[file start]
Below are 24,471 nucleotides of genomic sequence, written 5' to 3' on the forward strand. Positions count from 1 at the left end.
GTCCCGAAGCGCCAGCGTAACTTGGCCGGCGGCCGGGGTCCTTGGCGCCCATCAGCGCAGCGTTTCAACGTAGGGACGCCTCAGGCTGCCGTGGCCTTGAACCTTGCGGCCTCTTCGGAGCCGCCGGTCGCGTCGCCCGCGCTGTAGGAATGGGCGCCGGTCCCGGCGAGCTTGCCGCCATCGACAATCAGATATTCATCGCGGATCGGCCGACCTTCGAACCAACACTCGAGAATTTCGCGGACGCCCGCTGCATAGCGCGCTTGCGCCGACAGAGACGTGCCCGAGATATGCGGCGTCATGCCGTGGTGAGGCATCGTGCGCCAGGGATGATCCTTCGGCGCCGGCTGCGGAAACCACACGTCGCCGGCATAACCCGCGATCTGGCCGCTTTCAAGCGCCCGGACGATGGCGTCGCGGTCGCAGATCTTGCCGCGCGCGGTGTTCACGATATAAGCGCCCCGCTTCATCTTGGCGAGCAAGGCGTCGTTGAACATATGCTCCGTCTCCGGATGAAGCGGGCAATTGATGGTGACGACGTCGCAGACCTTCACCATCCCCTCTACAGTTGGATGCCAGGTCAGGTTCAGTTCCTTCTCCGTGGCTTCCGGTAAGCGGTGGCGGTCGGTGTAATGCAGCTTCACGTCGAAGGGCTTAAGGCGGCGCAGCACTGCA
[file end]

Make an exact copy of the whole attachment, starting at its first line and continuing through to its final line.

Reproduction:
Below are 24,471 nucleotides of genomic sequence, written 5' to 3' on the forward strand. Positions count from 1 at the left end.
GTCCCGAAGCGCCAGCGTAACTTGGCCGGCGGCCGGGGTCCTTGGCGCCCATCAGCGCAGCGTTTCAACGTAGGGACGCCTCAGGCTGCCGTGGCCTTGAACCTTGCGGCCTCTTCGGAGCCGCCGGTCGCGTCGCCCGCGCTGTAGGAATGGGCGCCGGTCCCGGCGAGCTTGCCGCCATCGACAATCAGATATTCATCGCGGATCGGCCGACCTTCGAACCAACACTCGAGAATTTCGCGGACGCCCGCTGCATAGCGCGCTTGCGCCGACAGAGACGTGCCCGAGATATGCGGCGTCATGCCGTGGTGAGGCATCGTGCGCCAGGGATGATCCTTCGGCGCCGGCTGCGGAAACCACACGTCGCCGGCATAACCCGCGATCTGGCCGCTTTCAAGCGCCCGGACGATGGCGTCGCGGTCGCAGATCTTGCCGCGCGCGGTGTTCACGATATAAGCGCCCCGCTTCATCTTGGCGAGCAAGGCGTCGTTGAACATATGCTCCGTCTCCGGATGAAGCGGGCAATTGATGGTGACGACGTCGCAGACCTTCACCATCCCCTCTACAGTTGGATGCCAGGTCAGGTTCAGTTCCTTCTCCGTGGCTTCCGGTAAGCGGTGGCGGTCGGTGTAATGCAGCTTCACGTCGAAGGGCTTAAGGCGGCGCAGCACTGCA